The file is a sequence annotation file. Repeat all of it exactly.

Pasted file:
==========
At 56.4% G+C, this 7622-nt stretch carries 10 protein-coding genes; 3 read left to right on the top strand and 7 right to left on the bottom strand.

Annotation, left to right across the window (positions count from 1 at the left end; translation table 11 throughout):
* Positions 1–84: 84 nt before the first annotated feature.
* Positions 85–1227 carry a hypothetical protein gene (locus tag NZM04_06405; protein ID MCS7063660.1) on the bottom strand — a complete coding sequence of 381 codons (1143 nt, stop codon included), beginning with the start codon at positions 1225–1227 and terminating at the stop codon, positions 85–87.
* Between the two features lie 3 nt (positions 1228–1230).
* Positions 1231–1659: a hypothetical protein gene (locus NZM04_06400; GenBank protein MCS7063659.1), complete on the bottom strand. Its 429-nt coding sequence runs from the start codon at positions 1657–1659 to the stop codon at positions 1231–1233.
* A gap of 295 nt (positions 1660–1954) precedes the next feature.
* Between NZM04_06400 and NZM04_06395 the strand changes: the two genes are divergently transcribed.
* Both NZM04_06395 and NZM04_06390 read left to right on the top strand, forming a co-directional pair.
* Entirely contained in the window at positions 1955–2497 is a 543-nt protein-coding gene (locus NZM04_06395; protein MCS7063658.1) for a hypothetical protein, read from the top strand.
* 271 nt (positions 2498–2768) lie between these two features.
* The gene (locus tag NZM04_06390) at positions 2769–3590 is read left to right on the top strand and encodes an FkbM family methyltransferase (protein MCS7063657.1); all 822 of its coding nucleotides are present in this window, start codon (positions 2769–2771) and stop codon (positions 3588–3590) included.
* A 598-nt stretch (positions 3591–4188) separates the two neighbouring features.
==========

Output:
At 56.4% G+C, this 7622-nt stretch carries 10 protein-coding genes; 3 read left to right on the top strand and 7 right to left on the bottom strand.

Annotation, left to right across the window (positions count from 1 at the left end; translation table 11 throughout):
* Positions 1–84: 84 nt before the first annotated feature.
* Positions 85–1227 carry a hypothetical protein gene (locus tag NZM04_06405; protein ID MCS7063660.1) on the bottom strand — a complete coding sequence of 381 codons (1143 nt, stop codon included), beginning with the start codon at positions 1225–1227 and terminating at the stop codon, positions 85–87.
* Between the two features lie 3 nt (positions 1228–1230).
* Positions 1231–1659: a hypothetical protein gene (locus NZM04_06400; GenBank protein MCS7063659.1), complete on the bottom strand. Its 429-nt coding sequence runs from the start codon at positions 1657–1659 to the stop codon at positions 1231–1233.
* A gap of 295 nt (positions 1660–1954) precedes the next feature.
* Between NZM04_06400 and NZM04_06395 the strand changes: the two genes are divergently transcribed.
* Both NZM04_06395 and NZM04_06390 read left to right on the top strand, forming a co-directional pair.
* Entirely contained in the window at positions 1955–2497 is a 543-nt protein-coding gene (locus NZM04_06395; protein MCS7063658.1) for a hypothetical protein, read from the top strand.
* 271 nt (positions 2498–2768) lie between these two features.
* The gene (locus tag NZM04_06390) at positions 2769–3590 is read left to right on the top strand and encodes an FkbM family methyltransferase (protein MCS7063657.1); all 822 of its coding nucleotides are present in this window, start codon (positions 2769–2771) and stop codon (positions 3588–3590) included.
* A 598-nt stretch (positions 3591–4188) separates the two neighbouring features.